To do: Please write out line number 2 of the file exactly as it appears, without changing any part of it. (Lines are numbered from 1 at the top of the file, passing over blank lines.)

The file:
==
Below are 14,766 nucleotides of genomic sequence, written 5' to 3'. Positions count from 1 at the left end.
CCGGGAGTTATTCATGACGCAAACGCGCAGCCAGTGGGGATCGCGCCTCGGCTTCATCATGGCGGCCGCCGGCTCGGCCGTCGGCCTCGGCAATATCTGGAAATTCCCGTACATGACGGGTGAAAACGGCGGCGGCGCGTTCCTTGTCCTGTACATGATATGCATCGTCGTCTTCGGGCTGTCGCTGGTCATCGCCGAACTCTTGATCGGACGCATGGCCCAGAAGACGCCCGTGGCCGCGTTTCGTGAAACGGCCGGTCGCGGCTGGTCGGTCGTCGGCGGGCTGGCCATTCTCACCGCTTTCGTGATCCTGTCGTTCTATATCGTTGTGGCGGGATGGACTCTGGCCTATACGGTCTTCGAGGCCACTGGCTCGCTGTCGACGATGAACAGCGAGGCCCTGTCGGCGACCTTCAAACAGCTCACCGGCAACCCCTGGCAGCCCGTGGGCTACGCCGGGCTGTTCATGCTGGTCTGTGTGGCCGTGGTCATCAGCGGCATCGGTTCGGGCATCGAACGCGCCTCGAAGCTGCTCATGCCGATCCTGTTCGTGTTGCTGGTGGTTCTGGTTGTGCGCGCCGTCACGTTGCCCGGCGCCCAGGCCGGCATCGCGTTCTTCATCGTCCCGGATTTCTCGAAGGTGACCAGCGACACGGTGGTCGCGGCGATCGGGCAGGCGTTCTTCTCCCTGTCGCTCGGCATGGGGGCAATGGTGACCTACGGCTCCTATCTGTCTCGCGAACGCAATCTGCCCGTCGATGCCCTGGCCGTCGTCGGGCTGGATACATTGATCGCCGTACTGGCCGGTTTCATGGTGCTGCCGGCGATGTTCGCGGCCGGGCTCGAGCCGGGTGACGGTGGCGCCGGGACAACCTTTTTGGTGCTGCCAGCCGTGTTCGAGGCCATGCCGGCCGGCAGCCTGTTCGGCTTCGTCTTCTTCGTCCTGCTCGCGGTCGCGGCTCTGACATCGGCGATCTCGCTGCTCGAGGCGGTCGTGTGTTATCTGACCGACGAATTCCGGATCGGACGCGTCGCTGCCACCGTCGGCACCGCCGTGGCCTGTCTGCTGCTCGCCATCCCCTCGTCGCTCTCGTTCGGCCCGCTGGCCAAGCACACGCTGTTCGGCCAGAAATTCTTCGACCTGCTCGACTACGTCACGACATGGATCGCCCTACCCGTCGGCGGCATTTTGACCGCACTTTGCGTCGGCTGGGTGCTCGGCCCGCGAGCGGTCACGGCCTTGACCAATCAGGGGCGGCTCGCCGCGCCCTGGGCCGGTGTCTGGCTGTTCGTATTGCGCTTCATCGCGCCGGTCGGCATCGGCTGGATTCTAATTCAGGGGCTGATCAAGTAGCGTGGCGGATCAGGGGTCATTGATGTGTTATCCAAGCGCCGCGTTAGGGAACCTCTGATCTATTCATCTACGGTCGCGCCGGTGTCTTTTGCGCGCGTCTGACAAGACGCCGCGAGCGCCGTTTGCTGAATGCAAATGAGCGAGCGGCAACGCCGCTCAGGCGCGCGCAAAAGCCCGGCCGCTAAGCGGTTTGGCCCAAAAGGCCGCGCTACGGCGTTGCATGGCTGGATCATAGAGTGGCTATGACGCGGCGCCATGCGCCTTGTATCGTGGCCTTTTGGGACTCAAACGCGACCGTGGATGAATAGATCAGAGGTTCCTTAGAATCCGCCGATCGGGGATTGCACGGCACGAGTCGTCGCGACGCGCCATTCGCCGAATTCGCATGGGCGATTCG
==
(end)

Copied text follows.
CCGGGAGTTATTCATGACGCAAACGCGCAGCCAGTGGGGATCGCGCCTCGGCTTCATCATGGCGGCCGCCGGCTCGGCCGTCGGCCTCGGCAATATCTGGAAATTCCCGTACATGACGGGTGAAAACGGCGGCGGCGCGTTCCTTGTCCTGTACATGATATGCATCGTCGTCTTCGGGCTGTCGCTGGTCATCGCCGAACTCTTGATCGGACGCATGGCCCAGAAGACGCCCGTGGCCGCGTTTCGTGAAACGGCCGGTCGCGGCTGGTCGGTCGTCGGCGGGCTGGCCATTCTCACCGCTTTCGTGATCCTGTCGTTCTATATCGTTGTGGCGGGATGGACTCTGGCCTATACGGTCTTCGAGGCCACTGGCTCGCTGTCGACGATGAACAGCGAGGCCCTGTCGGCGACCTTCAAACAGCTCACCGGCAACCCCTGGCAGCCCGTGGGCTACGCCGGGCTGTTCATGCTGGTCTGTGTGGCCGTGGTCATCAGCGGCATCGGTTCGGGCATCGAACGCGCCTCGAAGCTGCTCATGCCGATCCTGTTCGTGTTGCTGGTGGTTCTGGTTGTGCGCGCCGTCACGTTGCCCGGCGCCCAGGCCGGCATCGCGTTCTTCATCGTCCCGGATTTCTCGAAGGTGACCAGCGACACGGTGGTCGCGGCGATCGGGCAGGCGTTCTTCTCCCTGTCGCTCGGCATGGGGGCAATGGTGACCTACGGCTCCTATCTGTCTCGCGAACGCAATCTGCCCGTCGATGCCCTGGCCGTCGTCGGGCTGGATACATTGATCGCCGTACTGGCCGGTTTCATGGTGCTGCCGGCGATGTTCGCGGCCGGGCTCGAGCCGGGTGACGGTGGCGCCGGGACAACCTTTTTGGTGCTGCCAGCCGTGTTCGAGGCCATGCCGGCCGGCAGCCTGTTCGGCTTCGTCTTCTTCGTCCTGCTCGCGGTCGCGGCTCTGACATCGGCGATCTCGCTGCTCGAGGCGGTCGTGTGTTATCTGACCGACGAATTCCGGATCGGACGCGTCGCTGCCACCGTCGGCACCGCCGTGGCCTGTCTGCTGCTCGCCATCCCCTCGTCGCTCTCGTTCGGCCCGCTGGCCAAGCACACGCTGTTCGGCCAGAAATTCTTCGACCTGCTCGACTACGTCACGACATGGATCGCCCTACCCGTCGGCGGCATTTTGACCGCACTTTGCGTCGGCTGGGTGCTCGGCCCGCGAGCGGTCACGGCCTTGACCAATCAGGGGCGGCTCGCCGCGCCCTGGGCCGGTGTCTGGCTGTTCGTATTGCGCTTCATCGCGCCGGTCGGCATCGGCTGGATTCTAATTCAGGGGCTGATCAAGTAGCGTGGCGGATCAGGGGTCATTGATGTGTTATCCAAGCGCCGCGTTAGGGAACCTCTGATCTATTCATCTACGGTCGCGCCGGTGTCTTTTGCGCGCGTCTGACAAGACGCCGCGAGCGCCGTTTGCTGAATGCAAATGAGCGAGCGGCAACGCCGCTCAGGCGCGCGCAAAAGCCCGGCCGCTAAGCGGTTTGGCCCAAAAGGCCGCGCTACGGCGTTGCATGGCTGGATCATAGAGTGGCTATGACGCGGCGCCATGCGCCTTGTATCGTGGCCTTTTGGGACTCAAACGCGACCGTGGATGAATAGATCAGAGGTTCCTTAGAATCCGCCGATCGGGGATTGCACGGCACGAGTCGTCGCGACGCGCCATTCGCCGAATTCGCATGGGCGATTCG